The opinion of the court was delivered by: JONES
The plaintiff, a citizen of Pennsylvania, brings this action under the Federal Employers' Liability Act, U.S.C.A., Title 45, Chapter 2, § 51 et seq., for damages for injuries suffered while working for the defendant.
Defendant has filed a motion to dismiss for improper venue. The basis for this motion is an agreement entered into between the parties, subsequent to plaintiff's injury, whereby in consideration of an advancement of $ 50 to plaintiff by defendant, plaintiff agreed not to start suit on account of the injury in any courts, Federal or State, except those sitting within the State where he resided at the time of such injury or within the State wherein the injury was sustained. (Plaintiff was injured in Pennsylvania.)
Plaintiff admits signing the agreement and receiving the $ 50 but claims the contract void and unenforceable for two reasons:
(1) No consideration for plaintiff's alleged waiver of venue, and
(2) Such an agreement, even if supported by consideration, is void under Section 55 of Title 45 U.S.C.A.
If either of plaintiff's contentions is valid, defendant's motion must be overruled.
I. Was there consideration for plaintiff's agreement not to bring an action in any court sitting outside the state of Pennsylvania?
Plaintiff has taken depositions of the two New York Central Railroad Company claim agents who called on the plaintiff on February 18, 1946, gave him a check for $ 50 and obtained his signature on the agreement. It does not appear that this was an unusual or fraudulent procedure. Plaintiff had called one of the claim agents and had requested funds for living expenses while he was recovering from his injuries. The claim agents brought the check to plaintiff's house and had him first sign a 'non-bankable voucher' which, it was explained to plaintiff, was for the use of defendant's accounting department. At the top of the voucher these words appear: 'In full settlement of advance payment account injury sustained while employed as Engine Hostler, at or near Wesleyville, Pa., on or about May 14, 1945.'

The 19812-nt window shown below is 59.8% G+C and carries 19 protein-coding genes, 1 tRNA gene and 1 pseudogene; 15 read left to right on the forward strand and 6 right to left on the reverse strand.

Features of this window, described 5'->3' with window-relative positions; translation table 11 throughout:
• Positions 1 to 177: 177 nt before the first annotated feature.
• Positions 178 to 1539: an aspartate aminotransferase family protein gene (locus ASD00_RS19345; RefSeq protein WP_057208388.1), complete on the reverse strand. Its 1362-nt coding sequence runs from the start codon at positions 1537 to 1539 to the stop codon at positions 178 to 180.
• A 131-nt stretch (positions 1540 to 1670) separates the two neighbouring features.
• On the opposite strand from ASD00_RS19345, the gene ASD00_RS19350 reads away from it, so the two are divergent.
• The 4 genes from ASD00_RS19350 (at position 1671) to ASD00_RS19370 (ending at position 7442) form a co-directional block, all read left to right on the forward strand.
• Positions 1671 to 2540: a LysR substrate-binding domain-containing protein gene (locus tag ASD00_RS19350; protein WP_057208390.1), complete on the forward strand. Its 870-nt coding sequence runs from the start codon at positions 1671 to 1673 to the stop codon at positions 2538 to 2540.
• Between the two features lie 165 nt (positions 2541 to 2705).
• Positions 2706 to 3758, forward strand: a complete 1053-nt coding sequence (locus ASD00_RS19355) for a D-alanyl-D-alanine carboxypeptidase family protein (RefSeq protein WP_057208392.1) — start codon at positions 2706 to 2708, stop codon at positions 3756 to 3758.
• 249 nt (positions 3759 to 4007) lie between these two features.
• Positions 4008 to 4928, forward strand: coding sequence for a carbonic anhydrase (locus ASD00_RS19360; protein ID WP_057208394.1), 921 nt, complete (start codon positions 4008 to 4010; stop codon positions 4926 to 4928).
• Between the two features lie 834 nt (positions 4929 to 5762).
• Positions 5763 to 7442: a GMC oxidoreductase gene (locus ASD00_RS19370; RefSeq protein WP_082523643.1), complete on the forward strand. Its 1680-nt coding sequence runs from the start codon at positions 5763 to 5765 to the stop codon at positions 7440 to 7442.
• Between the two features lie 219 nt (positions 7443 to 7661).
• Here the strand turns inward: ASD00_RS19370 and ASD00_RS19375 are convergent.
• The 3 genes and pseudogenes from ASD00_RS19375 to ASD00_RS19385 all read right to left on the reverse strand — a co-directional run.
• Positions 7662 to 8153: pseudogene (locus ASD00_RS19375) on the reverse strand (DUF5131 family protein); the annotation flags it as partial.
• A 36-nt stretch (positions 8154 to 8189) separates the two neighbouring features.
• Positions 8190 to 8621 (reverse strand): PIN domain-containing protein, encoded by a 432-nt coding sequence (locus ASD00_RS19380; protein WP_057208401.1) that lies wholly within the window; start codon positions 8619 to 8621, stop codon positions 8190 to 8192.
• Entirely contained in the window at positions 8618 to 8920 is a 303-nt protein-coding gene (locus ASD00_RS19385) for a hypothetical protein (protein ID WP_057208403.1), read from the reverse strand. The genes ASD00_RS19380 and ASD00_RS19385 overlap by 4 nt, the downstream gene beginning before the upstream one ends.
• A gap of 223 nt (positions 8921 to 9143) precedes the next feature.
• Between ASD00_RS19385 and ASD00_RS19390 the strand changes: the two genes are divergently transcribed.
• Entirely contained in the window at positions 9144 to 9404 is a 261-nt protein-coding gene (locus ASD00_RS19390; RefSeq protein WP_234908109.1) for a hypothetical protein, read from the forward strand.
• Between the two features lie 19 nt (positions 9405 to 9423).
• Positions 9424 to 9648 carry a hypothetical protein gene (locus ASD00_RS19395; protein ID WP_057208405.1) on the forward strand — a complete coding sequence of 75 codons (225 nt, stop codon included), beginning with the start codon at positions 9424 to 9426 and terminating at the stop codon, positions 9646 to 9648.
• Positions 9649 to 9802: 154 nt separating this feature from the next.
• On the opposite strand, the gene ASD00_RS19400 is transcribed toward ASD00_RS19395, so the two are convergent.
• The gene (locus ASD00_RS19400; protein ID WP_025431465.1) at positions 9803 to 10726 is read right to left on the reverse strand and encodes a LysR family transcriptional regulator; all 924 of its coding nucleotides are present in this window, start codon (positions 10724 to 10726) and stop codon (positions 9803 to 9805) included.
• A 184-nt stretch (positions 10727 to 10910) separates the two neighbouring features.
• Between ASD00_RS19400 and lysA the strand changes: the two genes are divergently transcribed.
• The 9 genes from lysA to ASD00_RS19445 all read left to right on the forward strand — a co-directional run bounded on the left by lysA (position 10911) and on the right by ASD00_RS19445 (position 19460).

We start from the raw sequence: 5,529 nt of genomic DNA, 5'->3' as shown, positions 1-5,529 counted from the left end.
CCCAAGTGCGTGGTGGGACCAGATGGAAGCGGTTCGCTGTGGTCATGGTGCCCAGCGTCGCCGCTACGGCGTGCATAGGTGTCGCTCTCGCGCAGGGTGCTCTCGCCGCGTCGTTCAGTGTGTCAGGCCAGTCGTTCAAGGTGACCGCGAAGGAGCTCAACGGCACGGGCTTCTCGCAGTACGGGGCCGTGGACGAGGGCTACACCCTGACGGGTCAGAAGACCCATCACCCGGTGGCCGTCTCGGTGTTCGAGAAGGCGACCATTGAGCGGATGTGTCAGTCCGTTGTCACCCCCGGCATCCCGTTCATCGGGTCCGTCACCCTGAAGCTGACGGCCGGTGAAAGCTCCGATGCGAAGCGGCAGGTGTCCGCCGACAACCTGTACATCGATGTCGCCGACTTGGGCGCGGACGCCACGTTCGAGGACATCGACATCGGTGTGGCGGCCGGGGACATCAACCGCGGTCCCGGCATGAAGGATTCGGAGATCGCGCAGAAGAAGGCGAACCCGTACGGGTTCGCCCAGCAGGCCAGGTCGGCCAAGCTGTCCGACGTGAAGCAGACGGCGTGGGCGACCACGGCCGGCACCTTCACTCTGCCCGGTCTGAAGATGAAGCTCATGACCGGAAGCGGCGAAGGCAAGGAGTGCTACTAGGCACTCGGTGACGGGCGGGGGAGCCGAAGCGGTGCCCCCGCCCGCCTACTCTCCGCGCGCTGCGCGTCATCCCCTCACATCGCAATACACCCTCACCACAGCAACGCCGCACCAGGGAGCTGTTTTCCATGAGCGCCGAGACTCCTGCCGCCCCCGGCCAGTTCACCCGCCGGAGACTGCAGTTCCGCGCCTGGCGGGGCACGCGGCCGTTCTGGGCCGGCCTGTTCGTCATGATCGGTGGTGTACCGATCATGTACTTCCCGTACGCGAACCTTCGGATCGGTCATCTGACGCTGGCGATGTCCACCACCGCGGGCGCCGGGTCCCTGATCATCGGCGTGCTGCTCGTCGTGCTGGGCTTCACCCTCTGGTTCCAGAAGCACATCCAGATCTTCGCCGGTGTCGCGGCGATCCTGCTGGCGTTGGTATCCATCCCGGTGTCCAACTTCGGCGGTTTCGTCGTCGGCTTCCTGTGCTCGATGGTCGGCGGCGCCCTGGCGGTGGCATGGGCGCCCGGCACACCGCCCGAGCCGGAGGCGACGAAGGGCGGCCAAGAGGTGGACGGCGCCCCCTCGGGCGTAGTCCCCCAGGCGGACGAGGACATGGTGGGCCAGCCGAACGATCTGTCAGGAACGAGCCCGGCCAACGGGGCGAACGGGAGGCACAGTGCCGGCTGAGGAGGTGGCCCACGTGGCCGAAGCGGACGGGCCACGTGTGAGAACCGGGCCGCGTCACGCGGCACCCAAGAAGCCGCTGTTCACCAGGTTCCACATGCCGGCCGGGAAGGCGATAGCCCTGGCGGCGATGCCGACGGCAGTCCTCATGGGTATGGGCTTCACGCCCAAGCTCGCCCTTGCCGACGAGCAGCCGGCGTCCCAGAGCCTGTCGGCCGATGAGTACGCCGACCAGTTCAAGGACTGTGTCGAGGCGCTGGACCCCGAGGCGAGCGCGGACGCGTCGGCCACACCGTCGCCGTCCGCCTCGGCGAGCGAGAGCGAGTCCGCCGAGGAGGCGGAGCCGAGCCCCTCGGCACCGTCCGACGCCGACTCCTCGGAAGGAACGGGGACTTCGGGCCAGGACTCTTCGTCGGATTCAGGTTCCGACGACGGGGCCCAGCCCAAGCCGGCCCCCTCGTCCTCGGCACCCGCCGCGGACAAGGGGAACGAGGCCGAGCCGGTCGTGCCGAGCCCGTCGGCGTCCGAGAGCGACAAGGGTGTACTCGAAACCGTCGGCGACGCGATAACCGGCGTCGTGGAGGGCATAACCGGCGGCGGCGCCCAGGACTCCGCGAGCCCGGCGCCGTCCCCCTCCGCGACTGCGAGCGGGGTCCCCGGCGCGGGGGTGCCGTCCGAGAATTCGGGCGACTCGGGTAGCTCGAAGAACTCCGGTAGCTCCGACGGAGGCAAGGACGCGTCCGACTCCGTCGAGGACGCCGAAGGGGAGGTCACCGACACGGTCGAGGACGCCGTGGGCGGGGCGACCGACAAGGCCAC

This voucher was endorsed on the back by plaintiff, with the words: 'Received payment, Blaine F. Akerly,' the two claim agents signing below plaintiff's signature as witnesses.
Next, plaintiff was given a copy of the agreement which, according to the deponents, he read and understood, stating: 'Now, this means I can't bring a lawsuit outside of Erie County.' (Deposition of G. F. Radabaugh, p. 17.)
After signing this agreement, plaintiff was handed a check for $ 50, payable to his order. (Photostatic copies of the voucher, the agreement and the check are attached to the depositions.)
Plaintiff contends that had he been given the $ 50 upon his signing the agreement, there might be some reason to hold that the consideration for the payment of that money was the waiver of plaintiff's venue rights. However, since defendant required plaintiff to sign the voucher, as well as the agreement, plaintiff says that 'the only consideration for the payment of the $ 50.00 was that that sum was to be regarded as an advance payment on Akerly's claim for injury' and that 'if the $ 50.00 was paid as an advance on his personal injury claim, * * * then it is perfectly evident that there was no consideration for the release by Akerly of his valuable venue rights granted to him by the Federal Employers' Liability Act.'
Plaintiff cites no authority for his contention that if a sum of money is paid as an advance it cannot be consideration for a waiver of certain venue privileges by the recipient. I do not see that by endorsing the voucher plaintiff did anything which would meet the requirements of consideration. The voucher was merely a notice to the treasurer of the defendant to pay $ 50 to the order of the plaintiff through the Irving Trust Company. By endorsing the voucher, plaintiff only recited his receipt of the money and did not thereby assent or agree to any terms appearing on the face thereof.